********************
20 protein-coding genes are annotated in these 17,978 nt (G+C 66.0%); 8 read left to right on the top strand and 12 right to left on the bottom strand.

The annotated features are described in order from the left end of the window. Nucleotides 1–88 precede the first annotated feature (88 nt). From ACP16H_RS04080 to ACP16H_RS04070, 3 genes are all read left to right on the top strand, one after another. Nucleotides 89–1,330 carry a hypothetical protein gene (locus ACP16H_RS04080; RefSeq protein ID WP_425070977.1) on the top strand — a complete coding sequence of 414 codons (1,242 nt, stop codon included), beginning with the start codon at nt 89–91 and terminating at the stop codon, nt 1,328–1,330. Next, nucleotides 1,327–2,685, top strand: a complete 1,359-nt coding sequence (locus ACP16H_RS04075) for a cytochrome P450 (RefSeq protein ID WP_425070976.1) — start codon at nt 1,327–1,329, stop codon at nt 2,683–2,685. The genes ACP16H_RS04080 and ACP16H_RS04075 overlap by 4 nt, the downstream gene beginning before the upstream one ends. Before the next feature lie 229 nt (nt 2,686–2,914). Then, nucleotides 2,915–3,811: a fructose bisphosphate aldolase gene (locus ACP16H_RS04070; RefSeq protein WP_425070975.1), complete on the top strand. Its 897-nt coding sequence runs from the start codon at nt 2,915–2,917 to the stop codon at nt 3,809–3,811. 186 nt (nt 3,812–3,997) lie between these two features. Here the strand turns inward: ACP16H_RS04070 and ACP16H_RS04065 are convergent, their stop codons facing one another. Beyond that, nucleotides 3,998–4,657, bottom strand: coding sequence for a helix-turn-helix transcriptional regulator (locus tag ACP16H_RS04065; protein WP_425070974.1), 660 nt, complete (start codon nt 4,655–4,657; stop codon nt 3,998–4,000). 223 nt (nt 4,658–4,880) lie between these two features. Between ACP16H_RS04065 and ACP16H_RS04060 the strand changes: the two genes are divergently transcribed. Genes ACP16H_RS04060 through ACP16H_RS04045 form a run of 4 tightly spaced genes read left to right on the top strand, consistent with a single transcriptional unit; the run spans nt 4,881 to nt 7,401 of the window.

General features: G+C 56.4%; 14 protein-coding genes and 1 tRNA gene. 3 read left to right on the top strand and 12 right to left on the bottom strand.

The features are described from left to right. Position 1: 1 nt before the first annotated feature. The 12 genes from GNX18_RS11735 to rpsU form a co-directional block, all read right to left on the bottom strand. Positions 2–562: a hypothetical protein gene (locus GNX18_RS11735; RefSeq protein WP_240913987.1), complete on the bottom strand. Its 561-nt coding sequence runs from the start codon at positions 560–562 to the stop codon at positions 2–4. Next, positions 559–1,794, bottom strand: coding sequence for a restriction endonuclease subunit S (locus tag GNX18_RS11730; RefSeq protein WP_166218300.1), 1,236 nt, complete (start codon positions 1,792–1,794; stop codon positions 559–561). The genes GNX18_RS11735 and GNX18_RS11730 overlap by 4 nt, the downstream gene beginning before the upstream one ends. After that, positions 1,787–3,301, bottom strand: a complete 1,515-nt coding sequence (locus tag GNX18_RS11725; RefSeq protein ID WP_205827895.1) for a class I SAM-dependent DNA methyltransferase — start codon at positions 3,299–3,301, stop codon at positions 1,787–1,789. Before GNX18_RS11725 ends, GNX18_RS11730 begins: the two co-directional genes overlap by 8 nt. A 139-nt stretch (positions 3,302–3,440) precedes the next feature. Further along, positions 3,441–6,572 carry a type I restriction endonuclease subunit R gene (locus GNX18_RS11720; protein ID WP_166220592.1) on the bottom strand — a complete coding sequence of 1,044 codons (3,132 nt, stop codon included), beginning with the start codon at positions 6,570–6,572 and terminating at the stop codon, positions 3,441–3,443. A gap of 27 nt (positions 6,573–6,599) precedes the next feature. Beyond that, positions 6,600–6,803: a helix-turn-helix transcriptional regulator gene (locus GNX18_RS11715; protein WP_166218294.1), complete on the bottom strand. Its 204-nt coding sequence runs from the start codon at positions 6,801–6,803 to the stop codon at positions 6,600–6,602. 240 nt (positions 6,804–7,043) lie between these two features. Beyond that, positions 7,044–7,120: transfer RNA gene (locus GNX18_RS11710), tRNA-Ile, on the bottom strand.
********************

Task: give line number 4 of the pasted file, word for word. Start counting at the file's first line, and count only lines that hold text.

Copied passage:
The features are described from left to right. Position 1: 1 nt before the first annotated feature. The 12 genes from GNX18_RS11735 to rpsU form a co-directional block, all read right to left on the bottom strand. Positions 2–562: a hypothetical protein gene (locus GNX18_RS11735; RefSeq protein WP_240913987.1), complete on the bottom strand. Its 561-nt coding sequence runs from the start codon at positions 560–562 to the stop codon at positions 2–4. Next, positions 559–1,794, bottom strand: coding sequence for a restriction endonuclease subunit S (locus tag GNX18_RS11730; RefSeq protein WP_166218300.1), 1,236 nt, complete (start codon positions 1,792–1,794; stop codon positions 559–561). The genes GNX18_RS11735 and GNX18_RS11730 overlap by 4 nt, the downstream gene beginning before the upstream one ends. After that, positions 1,787–3,301, bottom strand: a complete 1,515-nt coding sequence (locus tag GNX18_RS11725; RefSeq protein ID WP_205827895.1) for a class I SAM-dependent DNA methyltransferase — start codon at positions 3,299–3,301, stop codon at positions 1,787–1,789. Before GNX18_RS11725 ends, GNX18_RS11730 begins: the two co-directional genes overlap by 8 nt. A 139-nt stretch (positions 3,302–3,440) precedes the next feature. Further along, positions 3,441–6,572 carry a type I restriction endonuclease subunit R gene (locus GNX18_RS11720; protein ID WP_166220592.1) on the bottom strand — a complete coding sequence of 1,044 codons (3,132 nt, stop codon included), beginning with the start codon at positions 6,570–6,572 and terminating at the stop codon, positions 3,441–3,443. A gap of 27 nt (positions 6,573–6,599) precedes the next feature. Beyond that, positions 6,600–6,803: a helix-turn-helix transcriptional regulator gene (locus GNX18_RS11715; protein WP_166218294.1), complete on the bottom strand. Its 204-nt coding sequence runs from the start codon at positions 6,801–6,803 to the stop codon at positions 6,600–6,602. 240 nt (positions 6,804–7,043) lie between these two features. Beyond that, positions 7,044–7,120: transfer RNA gene (locus GNX18_RS11710), tRNA-Ile, on the bottom strand.